How to keep your lawn green | Living the Country Life
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How to keep your lawn green

Every year it's the same story: The lawn starts out looking great. Then the bugs and fungus hit, and by the Fourth of July, that once-lush-and-lovely lawn looks like a war zone. But it doesn't have to be that way. This season, arm yourself with information to win the battle.
Compacted soil squeezes the life out of the roots of lawn grass, allowing weeds to move in and take control. Don't let the weeds take over. Remember to aerate the soil as part of regular maintenance.

Moss, disease, grubs and compaction

Mostly moss
Moss is difficult to get rid of. Chemical controls aren't very effective, and physical methods, such as raking or hoeing, don't often get the job done. If moss is a problem, turfgrass isn't the best choice for the location. If your lawn receives less than three to four hours of direct sun daily, choose a shade-adapted ground cover or a mixture of shady perennials and mulches.

Disease disaster
Diseases produce dead spots and pockmarked scars. The best solution is to water only in early-morning hours to discourage diseases. If you suspect a lawn disease, check with your garden center about disease-resistant cultivars or call a Master Gardener (available through your county Extension service) for help.

Shady situations
Grasses are full-sun plants. If your grass gets four or five hours of sun, consider shade-adapted species such as fine fescue, turf-type tall fescue, St. Augustine grass, or centipedegrass. If it's less than four hours, forget about it and plant shade-loving perennials or ground covers.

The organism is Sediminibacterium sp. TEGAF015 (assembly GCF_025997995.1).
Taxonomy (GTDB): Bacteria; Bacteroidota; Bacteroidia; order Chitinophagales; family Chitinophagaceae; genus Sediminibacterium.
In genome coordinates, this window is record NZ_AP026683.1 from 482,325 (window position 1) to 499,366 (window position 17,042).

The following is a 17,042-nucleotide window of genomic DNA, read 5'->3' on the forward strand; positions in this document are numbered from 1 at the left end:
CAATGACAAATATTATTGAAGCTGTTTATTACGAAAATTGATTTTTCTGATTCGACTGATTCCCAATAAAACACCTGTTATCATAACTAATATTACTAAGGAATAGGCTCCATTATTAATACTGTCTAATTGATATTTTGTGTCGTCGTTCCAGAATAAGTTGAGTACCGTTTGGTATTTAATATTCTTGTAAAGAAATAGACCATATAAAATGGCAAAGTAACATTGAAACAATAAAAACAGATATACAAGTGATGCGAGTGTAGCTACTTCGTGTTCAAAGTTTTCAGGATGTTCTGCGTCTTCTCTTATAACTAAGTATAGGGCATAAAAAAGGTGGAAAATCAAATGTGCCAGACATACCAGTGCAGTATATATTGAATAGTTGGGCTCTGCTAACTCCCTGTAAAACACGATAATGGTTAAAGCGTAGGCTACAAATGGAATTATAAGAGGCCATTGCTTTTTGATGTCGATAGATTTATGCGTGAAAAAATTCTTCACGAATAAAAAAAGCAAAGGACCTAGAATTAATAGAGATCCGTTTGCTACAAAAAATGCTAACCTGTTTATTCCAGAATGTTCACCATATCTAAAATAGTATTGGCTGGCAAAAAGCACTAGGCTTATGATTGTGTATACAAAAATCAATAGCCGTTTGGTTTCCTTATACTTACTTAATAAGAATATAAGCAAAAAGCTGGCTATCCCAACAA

Creeping crabgrass
Ugly, wide-blade grass plants are usually crabgrass. Try to keep the lawn thick and green to naturally shade out crabgrass seedlings. As soil temperatures warm to 55° F., apply a preemergent herbicide such as pendimethalin. Consider a second application six weeks after the first.

Greedy grubs
Substantial dead spots in the lawn often are caused by grubs. Thanks to new products, grubs are easier to control than a decade ago. The key is to identify which species of grub you've got. Apply an appropriate insecticide about three weeks prior to egg hatch.

Common compaction
When soil particles get smashed from heavy traffic, the grass roots no longer have access to adequate air space for good growth. Clay soils are more prone to compaction than sandy soils, but any lawn can be compacted. A common symptom is water puddling after a rainfall. Aerate the lawn when conditions are favorable for growth. After aeration, consider top-dressing with dry compost to create a more favorable growing medium for the roots.

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